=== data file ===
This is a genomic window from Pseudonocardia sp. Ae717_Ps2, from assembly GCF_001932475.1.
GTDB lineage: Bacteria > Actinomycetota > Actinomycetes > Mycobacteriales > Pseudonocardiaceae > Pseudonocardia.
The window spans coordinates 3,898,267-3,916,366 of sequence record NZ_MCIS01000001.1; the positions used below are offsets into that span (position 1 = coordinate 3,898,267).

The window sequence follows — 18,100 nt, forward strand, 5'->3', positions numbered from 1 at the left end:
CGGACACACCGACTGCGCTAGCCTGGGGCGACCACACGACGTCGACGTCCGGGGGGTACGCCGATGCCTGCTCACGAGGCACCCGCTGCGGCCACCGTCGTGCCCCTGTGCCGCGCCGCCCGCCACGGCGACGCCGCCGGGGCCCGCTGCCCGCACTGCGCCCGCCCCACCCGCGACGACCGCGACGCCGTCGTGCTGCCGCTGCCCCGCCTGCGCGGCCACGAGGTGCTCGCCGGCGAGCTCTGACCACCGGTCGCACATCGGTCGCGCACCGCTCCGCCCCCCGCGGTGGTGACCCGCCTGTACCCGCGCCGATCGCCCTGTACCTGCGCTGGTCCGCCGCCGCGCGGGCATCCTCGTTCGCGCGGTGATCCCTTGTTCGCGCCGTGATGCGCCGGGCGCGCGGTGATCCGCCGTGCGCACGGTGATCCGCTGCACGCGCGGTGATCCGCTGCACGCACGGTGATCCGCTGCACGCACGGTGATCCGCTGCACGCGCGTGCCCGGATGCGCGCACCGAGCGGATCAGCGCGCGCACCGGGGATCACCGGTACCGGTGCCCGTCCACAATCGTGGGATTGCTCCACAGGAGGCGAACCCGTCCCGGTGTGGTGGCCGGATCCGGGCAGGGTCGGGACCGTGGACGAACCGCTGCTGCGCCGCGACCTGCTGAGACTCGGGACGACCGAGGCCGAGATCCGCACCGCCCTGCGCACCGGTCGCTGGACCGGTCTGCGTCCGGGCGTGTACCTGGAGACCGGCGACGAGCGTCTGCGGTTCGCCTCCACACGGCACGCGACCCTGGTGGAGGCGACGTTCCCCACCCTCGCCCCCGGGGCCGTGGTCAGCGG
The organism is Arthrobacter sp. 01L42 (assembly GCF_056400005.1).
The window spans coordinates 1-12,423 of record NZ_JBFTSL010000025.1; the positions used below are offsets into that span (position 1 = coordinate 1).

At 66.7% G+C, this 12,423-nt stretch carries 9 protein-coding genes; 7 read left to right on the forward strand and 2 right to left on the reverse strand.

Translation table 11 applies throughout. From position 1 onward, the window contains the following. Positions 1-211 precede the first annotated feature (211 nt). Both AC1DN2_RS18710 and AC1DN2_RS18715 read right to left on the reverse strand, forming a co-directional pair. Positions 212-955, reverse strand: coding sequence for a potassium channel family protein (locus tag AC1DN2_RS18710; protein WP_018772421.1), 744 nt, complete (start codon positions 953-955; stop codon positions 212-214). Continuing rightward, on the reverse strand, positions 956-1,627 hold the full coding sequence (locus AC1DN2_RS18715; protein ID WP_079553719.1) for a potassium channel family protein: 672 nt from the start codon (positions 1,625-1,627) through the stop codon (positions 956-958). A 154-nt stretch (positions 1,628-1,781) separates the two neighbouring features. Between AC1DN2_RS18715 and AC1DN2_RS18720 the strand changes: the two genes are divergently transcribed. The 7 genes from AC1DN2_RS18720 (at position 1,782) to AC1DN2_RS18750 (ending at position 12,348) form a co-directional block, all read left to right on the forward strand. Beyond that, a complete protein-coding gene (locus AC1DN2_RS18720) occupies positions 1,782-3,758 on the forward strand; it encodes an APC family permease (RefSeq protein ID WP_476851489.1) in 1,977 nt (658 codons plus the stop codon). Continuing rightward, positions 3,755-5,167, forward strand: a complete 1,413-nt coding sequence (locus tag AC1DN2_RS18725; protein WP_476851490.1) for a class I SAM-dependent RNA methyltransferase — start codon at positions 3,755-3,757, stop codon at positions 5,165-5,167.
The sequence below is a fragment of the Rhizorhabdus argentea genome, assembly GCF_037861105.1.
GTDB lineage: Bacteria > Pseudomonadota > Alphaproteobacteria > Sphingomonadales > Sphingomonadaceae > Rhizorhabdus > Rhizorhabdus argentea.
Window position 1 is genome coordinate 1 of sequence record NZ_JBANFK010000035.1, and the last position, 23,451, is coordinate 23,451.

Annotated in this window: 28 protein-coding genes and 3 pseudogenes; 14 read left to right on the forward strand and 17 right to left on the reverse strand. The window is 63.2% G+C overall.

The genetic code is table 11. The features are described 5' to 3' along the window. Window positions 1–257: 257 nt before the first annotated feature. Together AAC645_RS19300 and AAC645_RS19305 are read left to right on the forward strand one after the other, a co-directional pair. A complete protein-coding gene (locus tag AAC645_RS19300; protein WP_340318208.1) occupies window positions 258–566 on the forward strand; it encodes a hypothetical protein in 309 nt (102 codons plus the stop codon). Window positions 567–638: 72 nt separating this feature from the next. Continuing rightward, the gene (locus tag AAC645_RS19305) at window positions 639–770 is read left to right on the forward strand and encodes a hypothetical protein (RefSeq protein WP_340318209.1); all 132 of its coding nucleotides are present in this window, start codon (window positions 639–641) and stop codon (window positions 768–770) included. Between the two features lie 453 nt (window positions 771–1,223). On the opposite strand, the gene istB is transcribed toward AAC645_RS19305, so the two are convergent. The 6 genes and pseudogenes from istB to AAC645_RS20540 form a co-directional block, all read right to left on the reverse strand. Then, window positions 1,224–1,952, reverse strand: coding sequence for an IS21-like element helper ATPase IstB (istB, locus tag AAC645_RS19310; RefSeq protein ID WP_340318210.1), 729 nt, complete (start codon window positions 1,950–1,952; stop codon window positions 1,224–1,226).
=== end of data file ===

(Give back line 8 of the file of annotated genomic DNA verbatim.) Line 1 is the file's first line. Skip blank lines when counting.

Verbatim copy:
At 66.7% G+C, this 12,423-nt stretch carries 9 protein-coding genes; 7 read left to right on the forward strand and 2 right to left on the reverse strand.